When I salvaged the caterpillars we'd hatched, this guy came in with us on the hollyhock I dug up from the strawberry bed. It's lovely, isn't it? It looks nothing like our butterfly garden Painted Lady caterpillars we got in the mail. And it's far bigger than any of the caterpillars we'd hatched ourselves, even the first batch. So we've got a mystery guest.
I'm not obsessed with this caterpillar. Or with the whole butterfly project. Really, I'm not. So what if I dig weeds out of the garden and plant them for the caterpillars? So what if I've named the mystery caterpillar? So what if I spent almost an hour last night looking at caterpillar pictures trying to figure out exactly what kind of caterpillar Jim might be? One of the most fun things about homeschooling is that I can share my obsessions, er, interests with my children. I'm having fun, and they're tagging along. So much for a child-led education. Seriously, I don't wholly believe in a one-hundred-percent child-led education. I do believe in a family-centered, interest-based education. Share and share alike. I take time to learn about farts (oh yes I did, and if you're lucky I'll remember to share some day) and do math with Legos and teach them about owls or wolves because those are their interests. And I share my interests with them too. When they see me following a project more deeply they learn that learning isn't always imposed by Mom, nor does it have to be completely motivated purely by their own interests. They see that even adults like to learn new things. It's not so much that they're learning about caterpillars, it's more about learning as a challenge, as a joy, as a lifestyle.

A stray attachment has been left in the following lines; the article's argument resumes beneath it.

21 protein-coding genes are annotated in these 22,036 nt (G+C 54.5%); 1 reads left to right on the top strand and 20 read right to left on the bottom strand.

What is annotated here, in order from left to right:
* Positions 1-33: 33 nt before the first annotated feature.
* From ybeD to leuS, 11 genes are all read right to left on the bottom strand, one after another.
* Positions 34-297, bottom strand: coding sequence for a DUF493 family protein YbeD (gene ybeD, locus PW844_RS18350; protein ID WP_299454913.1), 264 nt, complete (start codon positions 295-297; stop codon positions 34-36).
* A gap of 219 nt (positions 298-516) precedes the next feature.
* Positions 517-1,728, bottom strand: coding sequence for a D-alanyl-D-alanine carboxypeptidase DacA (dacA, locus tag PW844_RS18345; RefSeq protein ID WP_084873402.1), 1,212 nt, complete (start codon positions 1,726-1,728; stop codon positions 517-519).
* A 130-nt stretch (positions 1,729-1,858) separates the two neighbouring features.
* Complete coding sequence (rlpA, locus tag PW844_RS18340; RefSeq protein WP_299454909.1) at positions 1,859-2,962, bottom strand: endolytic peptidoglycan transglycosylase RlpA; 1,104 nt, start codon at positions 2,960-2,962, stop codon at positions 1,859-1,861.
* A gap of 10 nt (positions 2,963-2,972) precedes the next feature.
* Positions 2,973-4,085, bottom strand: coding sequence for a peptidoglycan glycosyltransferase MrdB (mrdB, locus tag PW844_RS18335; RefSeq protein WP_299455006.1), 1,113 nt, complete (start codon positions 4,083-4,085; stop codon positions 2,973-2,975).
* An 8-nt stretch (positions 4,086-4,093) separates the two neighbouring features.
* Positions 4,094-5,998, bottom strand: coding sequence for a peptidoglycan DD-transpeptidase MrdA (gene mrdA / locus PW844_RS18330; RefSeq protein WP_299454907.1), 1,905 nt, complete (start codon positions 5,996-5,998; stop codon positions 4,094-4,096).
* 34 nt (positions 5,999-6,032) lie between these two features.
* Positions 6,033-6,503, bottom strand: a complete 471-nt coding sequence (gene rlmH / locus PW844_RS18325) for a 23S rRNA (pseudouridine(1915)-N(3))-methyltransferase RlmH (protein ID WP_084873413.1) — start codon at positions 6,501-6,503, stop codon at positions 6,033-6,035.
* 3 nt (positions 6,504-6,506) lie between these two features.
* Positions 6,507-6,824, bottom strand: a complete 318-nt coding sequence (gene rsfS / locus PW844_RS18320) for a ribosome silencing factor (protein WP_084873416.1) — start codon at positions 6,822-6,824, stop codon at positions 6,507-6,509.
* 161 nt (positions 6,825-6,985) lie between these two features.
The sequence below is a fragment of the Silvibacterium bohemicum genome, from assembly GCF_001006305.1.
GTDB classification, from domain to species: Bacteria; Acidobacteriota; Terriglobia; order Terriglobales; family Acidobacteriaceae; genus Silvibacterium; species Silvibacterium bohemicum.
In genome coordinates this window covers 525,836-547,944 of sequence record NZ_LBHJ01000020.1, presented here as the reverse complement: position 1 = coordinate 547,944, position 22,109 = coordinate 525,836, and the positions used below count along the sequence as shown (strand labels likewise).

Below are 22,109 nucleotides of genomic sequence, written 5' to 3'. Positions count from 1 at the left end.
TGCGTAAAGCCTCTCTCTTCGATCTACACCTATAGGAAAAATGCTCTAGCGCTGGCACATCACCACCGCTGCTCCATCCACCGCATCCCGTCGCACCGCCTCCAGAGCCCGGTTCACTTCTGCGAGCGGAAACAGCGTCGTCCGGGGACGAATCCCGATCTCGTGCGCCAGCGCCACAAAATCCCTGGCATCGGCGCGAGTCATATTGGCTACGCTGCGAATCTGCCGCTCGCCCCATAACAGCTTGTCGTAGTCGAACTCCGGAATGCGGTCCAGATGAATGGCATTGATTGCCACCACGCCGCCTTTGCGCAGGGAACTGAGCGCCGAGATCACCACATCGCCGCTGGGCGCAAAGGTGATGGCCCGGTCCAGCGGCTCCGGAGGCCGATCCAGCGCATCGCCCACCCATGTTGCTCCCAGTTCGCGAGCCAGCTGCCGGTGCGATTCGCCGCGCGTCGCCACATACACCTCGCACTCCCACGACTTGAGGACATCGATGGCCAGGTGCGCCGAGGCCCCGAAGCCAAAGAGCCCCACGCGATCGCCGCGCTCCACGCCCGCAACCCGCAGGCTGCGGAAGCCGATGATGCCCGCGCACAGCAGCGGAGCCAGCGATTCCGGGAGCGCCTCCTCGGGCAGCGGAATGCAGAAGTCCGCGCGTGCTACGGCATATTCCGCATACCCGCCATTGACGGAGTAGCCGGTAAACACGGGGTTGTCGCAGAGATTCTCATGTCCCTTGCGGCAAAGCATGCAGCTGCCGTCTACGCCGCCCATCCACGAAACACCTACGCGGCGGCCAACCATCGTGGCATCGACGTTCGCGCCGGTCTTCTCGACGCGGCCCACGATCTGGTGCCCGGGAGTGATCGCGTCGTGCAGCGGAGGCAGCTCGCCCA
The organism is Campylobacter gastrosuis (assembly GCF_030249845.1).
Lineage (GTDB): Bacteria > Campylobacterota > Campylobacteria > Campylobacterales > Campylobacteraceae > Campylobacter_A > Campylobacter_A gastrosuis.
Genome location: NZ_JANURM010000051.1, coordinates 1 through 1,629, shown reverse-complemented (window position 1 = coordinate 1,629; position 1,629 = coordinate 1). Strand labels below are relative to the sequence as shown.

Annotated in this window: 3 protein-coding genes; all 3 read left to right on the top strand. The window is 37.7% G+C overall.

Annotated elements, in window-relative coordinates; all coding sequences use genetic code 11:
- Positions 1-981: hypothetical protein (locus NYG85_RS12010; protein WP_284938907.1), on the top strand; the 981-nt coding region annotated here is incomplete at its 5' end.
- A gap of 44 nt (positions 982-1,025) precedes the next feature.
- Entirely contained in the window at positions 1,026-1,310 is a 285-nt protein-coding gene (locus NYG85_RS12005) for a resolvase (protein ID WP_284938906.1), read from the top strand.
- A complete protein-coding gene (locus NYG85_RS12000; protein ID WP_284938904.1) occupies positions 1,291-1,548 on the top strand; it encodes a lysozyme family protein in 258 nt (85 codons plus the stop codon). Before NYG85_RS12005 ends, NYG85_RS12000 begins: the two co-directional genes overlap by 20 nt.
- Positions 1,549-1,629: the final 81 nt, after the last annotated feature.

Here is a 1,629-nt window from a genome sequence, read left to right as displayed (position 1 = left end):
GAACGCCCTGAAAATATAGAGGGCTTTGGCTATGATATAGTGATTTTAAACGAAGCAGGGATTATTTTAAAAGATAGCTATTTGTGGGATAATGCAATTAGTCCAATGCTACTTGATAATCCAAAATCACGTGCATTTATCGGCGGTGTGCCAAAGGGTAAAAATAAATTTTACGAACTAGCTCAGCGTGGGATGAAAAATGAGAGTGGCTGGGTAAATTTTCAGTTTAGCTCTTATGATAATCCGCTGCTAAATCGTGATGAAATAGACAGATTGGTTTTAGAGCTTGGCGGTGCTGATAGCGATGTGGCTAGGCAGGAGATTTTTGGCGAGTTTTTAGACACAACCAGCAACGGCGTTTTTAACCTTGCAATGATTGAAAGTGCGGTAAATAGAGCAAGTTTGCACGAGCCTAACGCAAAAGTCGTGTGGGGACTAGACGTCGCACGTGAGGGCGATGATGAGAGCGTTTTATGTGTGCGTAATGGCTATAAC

Or so I tell myself because it makes me feel better about naming the caterpillar Jim and calling him a "he." Look at him all curled up on his leaf. Ain't he cute? It's likely (after poring over hundreds of pictures) that Jim is a member of the Nymphalidae, or Brushfooted Butterflies, Family. (Pictures here at Bug Guide.) He looks an awful lot like some of the Painted Lady caterpillars in the pictures, except they don't have those bright yellow bits. But caterpillars change each time they molt, so I think we'll just have to see who he is when he emerges from his chrysalid to be sure.
Caterpillar Identification Fun (for the obsessive or those who simply have to know):
What's This North American Caterpillar? Caterpillar pictures are divided by appearance: horny or spiny, smooth or bumpy, and hawk, or Sphinx, moths. There are also links to information about raising caterpillars and a caterpillar glossary.
Bug Guide. It's not the easiest to navigate, but it's got lots of pictures and information. This is the site where I finally made a positive identification of the jumping spider that the fine young gents found in the back yard. It had bright blue fangs and several beady black eyes . And they wanted to keep as a pet. Shudder. As a favor to those of you with spider phobias, I won't post a picture. Back to butterflies-- the Bug Guide butterfly page is here. If you click on the "Images" tab at the top of the butterfly section (or click over to the caterpillar page) you can see hundreds of pictures of butterflies or caterpillars. If you're obsessive, you can pore of the hundreds of pictures until you find one that matches your caterpillar or butterfly then click on the picture and it will tell you what you've found. Pictures are divided by species, which makes it a bit easier.
This site has a neat interactive caterpillar guide. Check the characteristics of your caterpillar and you'll get a list of the most likely suspects.
Caterpillars of the Pacific Northwest. Caterpillar information that will satisfy the scientist in you. This site is very thorough and informative, and includes information on caterpillar morphology, caterpillar ecology, and raising and handling caterpillars.
If you know the scientific name of the caterpillar's host plant, you can try looking it up at this site, HOSTS - a Database of the World's Lepidopteran Hostplants.
As a last resort, I may try What's That Bug? These lovely folk will actually look at bug pictures people email and try to figure out what it is you've found in your garden or your bathtub or your hair or whatnot. If you're interested in bugs, check out the links on the side: Bug Love (mating bugs), Carnage (bugs eating bugs), or Bug Links.